Current approaches for assessing large-scale flood risks largely ignore basic interactions and feedbacks between atmosphere, catchments, river-floodplains, and socio-economic systems. As a consequence, risk analyses are uncertain and might be biased. In their opinion paper presented in WIREs Water, Vorogushyn et al. call for a fundamental redesign of the approaches used for large-scale flood risk assessment. The authors point the way to advance these approaches for prioritizing national investments in risk mitigation or for appraisal and management of insurance portfolios facing the challenge of increasing risks due to climate and global change.
The authors review basic interactions in the flood risk system and demonstrate their importance for shaping the spatial risks. For instance, raising levees in upstream reaches will potentially yield higher water flows downstream, and thus will partially also shift flood risk downstream. On the other hand, in the case of levee failures upstream, the downstream risk would decrease due to water retention in upstream floodplains.
In a further example looking at Thailand’s flood in 2011, the authors highlight the growing interdependencies of production chains in the globalized world. This example emphasises that interruption by large-scale long-lasting floods may cause tremendous secondary loss; an effect which has not been considered sufficiently in the insurance industry flood risk models.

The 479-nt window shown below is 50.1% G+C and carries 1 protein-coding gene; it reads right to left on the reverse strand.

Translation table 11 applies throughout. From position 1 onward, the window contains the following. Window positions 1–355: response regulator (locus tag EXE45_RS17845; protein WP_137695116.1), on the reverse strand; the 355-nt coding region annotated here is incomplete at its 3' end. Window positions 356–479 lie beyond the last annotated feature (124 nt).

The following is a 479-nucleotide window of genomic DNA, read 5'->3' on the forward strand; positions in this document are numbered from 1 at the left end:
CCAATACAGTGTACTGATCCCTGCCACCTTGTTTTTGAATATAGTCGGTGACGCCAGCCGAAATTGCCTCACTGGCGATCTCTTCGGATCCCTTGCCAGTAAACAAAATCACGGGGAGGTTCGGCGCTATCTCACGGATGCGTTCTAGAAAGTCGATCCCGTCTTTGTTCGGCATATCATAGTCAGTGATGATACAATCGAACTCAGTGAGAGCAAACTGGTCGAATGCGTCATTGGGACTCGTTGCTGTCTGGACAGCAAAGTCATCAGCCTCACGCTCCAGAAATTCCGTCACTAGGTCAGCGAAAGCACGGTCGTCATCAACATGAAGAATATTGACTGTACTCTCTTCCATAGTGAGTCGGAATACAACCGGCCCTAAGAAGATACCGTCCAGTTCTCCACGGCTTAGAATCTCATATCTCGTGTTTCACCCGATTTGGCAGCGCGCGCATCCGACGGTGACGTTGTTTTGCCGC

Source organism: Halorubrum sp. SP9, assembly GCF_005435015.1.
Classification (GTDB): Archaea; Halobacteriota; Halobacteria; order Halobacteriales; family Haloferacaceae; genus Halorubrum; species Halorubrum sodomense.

Vorogushyn et al. call for new science to develop interaction-aware risk models and stress the need for adjustments of flood risk assessment procedures in the implementation of the European Flood Directive. Increasing pressure on policymakers, exerted through regulatory bodies and cascaded down to engineering consultancies, should target interaction-aware risk assessments. This would enable an effective enforcement of the solidarity principle anchored in the European Flood Directive, which calls for consideration of potential adverse consequences of risk management interventions for upstream and downstream countries or communities. Now is the very time to lay down the tracks in the lead-up to the next revision of hazard and risk maps and flood risk management plans due for the EU Member States in 2019 and 2021, respectively.
Kindly contributed by Vorogushyn et al.